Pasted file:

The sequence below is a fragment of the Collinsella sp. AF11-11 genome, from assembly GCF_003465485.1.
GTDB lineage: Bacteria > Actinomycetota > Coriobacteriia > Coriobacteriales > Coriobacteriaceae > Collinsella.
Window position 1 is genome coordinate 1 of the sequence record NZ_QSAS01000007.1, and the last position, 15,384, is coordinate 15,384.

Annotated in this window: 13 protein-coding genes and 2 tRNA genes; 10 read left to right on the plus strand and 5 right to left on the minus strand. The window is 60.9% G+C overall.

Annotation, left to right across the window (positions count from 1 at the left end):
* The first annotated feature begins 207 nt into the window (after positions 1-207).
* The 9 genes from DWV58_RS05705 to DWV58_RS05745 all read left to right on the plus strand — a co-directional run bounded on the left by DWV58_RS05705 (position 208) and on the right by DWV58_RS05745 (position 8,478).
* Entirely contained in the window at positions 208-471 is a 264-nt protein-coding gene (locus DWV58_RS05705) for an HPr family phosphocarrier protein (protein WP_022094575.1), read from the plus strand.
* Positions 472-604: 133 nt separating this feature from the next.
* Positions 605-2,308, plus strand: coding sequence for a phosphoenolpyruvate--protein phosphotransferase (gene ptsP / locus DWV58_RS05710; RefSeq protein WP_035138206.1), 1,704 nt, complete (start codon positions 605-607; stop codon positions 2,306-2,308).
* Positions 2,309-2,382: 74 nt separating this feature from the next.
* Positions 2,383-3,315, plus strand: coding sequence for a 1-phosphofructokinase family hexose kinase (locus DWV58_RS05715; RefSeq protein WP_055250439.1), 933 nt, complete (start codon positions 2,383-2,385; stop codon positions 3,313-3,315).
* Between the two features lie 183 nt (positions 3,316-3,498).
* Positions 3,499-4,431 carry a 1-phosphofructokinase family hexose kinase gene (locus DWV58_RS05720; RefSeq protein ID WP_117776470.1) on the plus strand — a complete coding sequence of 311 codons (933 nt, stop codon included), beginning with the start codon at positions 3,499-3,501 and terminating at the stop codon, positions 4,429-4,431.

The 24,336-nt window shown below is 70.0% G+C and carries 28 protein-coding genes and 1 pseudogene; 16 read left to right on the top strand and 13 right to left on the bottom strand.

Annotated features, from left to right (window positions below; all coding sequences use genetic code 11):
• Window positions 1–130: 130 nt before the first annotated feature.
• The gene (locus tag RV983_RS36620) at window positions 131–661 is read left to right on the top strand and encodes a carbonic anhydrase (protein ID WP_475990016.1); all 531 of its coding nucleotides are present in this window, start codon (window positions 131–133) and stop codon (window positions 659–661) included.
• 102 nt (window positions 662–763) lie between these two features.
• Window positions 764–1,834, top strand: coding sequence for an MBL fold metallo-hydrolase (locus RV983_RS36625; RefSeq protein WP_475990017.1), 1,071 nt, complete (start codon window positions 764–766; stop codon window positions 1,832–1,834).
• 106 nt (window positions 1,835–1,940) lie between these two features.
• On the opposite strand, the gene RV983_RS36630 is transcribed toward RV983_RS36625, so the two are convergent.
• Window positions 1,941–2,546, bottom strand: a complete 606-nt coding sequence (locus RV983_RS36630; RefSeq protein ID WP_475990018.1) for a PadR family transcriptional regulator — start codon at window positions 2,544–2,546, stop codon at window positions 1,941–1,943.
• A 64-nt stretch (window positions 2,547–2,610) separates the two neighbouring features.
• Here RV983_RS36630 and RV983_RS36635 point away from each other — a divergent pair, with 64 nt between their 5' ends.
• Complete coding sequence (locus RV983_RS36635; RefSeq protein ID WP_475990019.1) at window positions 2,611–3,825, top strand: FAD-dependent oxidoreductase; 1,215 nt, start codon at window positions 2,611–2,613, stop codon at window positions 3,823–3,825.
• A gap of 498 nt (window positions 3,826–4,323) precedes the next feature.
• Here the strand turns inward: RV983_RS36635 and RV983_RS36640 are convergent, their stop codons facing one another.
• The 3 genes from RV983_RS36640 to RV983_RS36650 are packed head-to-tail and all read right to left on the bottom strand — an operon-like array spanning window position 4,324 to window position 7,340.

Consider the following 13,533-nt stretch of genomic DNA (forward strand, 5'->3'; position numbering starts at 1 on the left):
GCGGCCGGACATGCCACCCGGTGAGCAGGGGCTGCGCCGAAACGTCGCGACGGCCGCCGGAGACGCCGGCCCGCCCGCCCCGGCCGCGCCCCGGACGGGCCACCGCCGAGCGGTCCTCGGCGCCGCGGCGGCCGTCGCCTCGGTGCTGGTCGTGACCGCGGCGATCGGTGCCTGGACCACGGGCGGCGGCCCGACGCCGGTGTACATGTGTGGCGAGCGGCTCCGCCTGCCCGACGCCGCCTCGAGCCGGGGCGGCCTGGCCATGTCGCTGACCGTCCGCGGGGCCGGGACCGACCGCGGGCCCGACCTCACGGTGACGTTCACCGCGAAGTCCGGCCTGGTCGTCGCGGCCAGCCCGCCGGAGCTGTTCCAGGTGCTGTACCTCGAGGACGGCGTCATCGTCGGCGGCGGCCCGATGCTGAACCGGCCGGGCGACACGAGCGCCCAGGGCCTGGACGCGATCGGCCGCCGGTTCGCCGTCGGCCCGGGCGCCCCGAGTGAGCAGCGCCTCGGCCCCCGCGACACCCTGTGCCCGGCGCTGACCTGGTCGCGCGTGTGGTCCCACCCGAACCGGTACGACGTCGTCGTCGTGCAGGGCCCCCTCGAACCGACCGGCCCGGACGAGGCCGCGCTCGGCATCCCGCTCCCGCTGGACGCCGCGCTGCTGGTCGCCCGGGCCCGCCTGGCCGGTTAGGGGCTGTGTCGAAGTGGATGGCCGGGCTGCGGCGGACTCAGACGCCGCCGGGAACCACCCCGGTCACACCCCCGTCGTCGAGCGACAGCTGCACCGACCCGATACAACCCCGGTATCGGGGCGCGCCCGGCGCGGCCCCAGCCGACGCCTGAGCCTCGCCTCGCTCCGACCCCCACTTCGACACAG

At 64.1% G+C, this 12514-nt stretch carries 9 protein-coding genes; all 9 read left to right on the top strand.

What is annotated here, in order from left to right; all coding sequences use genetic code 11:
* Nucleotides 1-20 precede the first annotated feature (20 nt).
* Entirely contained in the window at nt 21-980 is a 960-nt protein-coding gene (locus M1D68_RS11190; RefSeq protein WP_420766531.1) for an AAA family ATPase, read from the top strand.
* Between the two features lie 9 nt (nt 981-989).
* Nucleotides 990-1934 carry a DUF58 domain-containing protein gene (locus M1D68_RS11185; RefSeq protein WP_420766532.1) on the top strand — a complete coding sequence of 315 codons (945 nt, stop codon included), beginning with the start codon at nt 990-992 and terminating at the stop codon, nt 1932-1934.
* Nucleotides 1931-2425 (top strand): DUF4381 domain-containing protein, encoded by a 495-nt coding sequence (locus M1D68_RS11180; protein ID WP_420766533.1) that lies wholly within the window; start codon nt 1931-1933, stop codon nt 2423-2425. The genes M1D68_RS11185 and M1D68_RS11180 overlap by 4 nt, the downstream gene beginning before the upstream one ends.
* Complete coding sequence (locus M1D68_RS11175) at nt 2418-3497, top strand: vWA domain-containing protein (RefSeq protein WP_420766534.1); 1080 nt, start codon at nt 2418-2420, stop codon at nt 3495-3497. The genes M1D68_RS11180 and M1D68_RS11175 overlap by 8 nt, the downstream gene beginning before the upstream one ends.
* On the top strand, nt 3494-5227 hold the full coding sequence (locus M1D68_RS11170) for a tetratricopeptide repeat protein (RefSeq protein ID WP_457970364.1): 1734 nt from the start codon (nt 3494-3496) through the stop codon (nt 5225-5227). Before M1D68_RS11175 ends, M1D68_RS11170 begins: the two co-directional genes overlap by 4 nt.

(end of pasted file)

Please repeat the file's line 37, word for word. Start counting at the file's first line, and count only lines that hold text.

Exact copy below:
* Nucleotides 990-1934 carry a DUF58 domain-containing protein gene (locus M1D68_RS11185; RefSeq protein WP_420766532.1) on the top strand — a complete coding sequence of 315 codons (945 nt, stop codon included), beginning with the start codon at nt 990-992 and terminating at the stop codon, nt 1932-1934.